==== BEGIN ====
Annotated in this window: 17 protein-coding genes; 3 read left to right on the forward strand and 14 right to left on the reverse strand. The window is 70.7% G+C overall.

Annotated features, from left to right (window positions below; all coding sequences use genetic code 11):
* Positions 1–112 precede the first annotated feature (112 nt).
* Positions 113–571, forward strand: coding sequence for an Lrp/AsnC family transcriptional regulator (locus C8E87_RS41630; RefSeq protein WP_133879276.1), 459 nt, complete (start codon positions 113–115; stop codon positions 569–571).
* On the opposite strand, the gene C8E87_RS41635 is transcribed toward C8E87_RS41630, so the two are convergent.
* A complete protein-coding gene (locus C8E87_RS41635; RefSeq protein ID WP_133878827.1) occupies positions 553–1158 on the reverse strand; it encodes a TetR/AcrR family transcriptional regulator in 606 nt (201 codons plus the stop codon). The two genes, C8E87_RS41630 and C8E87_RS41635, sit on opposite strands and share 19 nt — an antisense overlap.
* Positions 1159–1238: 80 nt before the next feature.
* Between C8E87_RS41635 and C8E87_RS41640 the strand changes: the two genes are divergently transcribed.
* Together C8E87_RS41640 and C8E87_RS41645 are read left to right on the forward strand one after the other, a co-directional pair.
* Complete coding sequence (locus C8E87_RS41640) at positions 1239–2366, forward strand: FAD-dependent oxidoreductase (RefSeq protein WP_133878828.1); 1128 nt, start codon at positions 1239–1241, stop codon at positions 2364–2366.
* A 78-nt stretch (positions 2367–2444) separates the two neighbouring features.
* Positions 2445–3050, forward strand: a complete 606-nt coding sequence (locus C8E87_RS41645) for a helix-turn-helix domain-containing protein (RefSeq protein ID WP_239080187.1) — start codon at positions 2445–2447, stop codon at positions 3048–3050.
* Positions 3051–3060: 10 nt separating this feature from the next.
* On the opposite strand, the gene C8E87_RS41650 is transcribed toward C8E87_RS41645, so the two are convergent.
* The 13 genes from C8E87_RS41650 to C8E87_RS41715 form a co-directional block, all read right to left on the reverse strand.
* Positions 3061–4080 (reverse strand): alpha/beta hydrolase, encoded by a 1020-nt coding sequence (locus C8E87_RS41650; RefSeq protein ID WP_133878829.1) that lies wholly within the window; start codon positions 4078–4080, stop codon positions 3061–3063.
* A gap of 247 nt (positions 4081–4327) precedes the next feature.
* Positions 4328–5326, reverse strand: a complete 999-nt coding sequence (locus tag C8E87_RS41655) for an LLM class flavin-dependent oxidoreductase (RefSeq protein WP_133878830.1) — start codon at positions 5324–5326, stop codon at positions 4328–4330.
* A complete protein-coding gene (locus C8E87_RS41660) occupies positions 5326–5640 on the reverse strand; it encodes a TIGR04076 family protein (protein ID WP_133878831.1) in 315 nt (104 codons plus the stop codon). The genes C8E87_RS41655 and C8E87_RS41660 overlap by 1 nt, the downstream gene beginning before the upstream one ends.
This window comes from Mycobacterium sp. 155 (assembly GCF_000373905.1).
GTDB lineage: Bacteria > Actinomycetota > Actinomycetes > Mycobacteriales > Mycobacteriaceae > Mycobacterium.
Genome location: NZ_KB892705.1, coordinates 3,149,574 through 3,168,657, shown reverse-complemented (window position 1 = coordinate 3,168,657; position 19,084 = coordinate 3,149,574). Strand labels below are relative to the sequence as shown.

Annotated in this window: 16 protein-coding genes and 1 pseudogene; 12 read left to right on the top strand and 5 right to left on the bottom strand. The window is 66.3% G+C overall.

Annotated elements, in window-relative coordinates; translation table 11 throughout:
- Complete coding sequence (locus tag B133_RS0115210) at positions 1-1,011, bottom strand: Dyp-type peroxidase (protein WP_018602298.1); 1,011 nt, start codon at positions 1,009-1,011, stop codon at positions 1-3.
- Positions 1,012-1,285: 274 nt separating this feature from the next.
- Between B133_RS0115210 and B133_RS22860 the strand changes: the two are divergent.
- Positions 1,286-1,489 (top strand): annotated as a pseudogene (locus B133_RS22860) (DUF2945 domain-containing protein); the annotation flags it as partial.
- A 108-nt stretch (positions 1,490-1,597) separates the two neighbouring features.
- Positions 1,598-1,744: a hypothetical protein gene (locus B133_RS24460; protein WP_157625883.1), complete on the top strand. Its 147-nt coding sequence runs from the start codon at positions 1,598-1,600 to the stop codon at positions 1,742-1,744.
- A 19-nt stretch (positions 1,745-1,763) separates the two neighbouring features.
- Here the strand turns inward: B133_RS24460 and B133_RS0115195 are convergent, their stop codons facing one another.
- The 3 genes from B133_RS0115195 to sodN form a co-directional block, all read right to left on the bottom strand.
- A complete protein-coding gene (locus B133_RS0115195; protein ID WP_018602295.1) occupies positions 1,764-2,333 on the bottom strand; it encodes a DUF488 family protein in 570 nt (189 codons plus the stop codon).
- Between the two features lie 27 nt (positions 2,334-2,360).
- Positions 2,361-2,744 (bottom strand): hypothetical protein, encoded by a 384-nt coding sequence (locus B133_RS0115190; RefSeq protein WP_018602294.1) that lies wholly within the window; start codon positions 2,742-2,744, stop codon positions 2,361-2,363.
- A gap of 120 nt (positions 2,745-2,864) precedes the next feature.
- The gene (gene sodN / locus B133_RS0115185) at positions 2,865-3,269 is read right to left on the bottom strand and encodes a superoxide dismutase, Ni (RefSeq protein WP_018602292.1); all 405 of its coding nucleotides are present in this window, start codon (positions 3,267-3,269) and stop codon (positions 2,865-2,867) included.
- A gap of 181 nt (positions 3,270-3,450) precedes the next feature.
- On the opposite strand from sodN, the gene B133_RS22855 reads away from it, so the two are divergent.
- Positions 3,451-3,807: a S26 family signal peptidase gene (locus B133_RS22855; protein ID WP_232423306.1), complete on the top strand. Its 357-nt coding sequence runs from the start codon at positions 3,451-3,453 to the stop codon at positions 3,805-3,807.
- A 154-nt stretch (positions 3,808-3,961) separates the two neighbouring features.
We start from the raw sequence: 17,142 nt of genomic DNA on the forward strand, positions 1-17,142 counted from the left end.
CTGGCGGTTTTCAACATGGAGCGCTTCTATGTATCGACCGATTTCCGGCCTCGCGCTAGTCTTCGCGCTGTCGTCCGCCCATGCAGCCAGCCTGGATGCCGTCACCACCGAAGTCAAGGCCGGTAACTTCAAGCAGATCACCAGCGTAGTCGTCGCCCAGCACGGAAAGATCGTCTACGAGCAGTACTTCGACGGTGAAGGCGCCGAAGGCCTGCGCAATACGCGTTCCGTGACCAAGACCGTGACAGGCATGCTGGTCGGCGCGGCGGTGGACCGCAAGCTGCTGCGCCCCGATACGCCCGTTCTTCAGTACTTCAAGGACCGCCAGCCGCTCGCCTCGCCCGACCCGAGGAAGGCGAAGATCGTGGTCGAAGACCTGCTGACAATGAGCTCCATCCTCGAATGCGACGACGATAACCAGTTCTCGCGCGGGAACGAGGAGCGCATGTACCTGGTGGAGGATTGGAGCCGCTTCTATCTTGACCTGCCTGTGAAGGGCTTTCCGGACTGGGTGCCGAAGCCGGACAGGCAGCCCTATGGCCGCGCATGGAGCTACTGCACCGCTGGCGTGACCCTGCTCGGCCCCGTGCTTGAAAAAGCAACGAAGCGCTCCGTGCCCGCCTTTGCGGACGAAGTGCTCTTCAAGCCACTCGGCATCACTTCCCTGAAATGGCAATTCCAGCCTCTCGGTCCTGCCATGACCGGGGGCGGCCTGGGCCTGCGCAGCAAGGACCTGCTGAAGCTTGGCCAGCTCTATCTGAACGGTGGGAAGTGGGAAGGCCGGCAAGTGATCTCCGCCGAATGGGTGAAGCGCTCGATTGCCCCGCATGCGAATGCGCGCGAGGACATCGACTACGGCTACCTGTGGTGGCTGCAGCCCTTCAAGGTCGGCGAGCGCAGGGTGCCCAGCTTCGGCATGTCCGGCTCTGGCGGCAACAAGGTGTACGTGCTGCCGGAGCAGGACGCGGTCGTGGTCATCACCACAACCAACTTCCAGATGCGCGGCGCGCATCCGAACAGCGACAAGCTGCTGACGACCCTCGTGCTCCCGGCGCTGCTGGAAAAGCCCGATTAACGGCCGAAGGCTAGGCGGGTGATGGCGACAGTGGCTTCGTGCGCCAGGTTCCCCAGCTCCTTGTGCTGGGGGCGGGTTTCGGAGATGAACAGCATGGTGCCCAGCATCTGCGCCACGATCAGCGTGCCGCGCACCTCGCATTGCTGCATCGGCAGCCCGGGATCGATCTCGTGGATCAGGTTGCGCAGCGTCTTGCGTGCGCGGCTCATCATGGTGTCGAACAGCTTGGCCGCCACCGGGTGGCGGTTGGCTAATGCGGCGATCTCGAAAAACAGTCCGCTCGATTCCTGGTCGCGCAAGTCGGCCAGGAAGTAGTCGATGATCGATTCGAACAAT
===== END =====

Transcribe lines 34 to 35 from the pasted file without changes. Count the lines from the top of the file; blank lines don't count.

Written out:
- A complete protein-coding gene (locus B133_RS0115195; protein ID WP_018602295.1) occupies positions 1,764-2,333 on the bottom strand; it encodes a DUF488 family protein in 570 nt (189 codons plus the stop codon).
- Between the two features lie 27 nt (positions 2,334-2,360).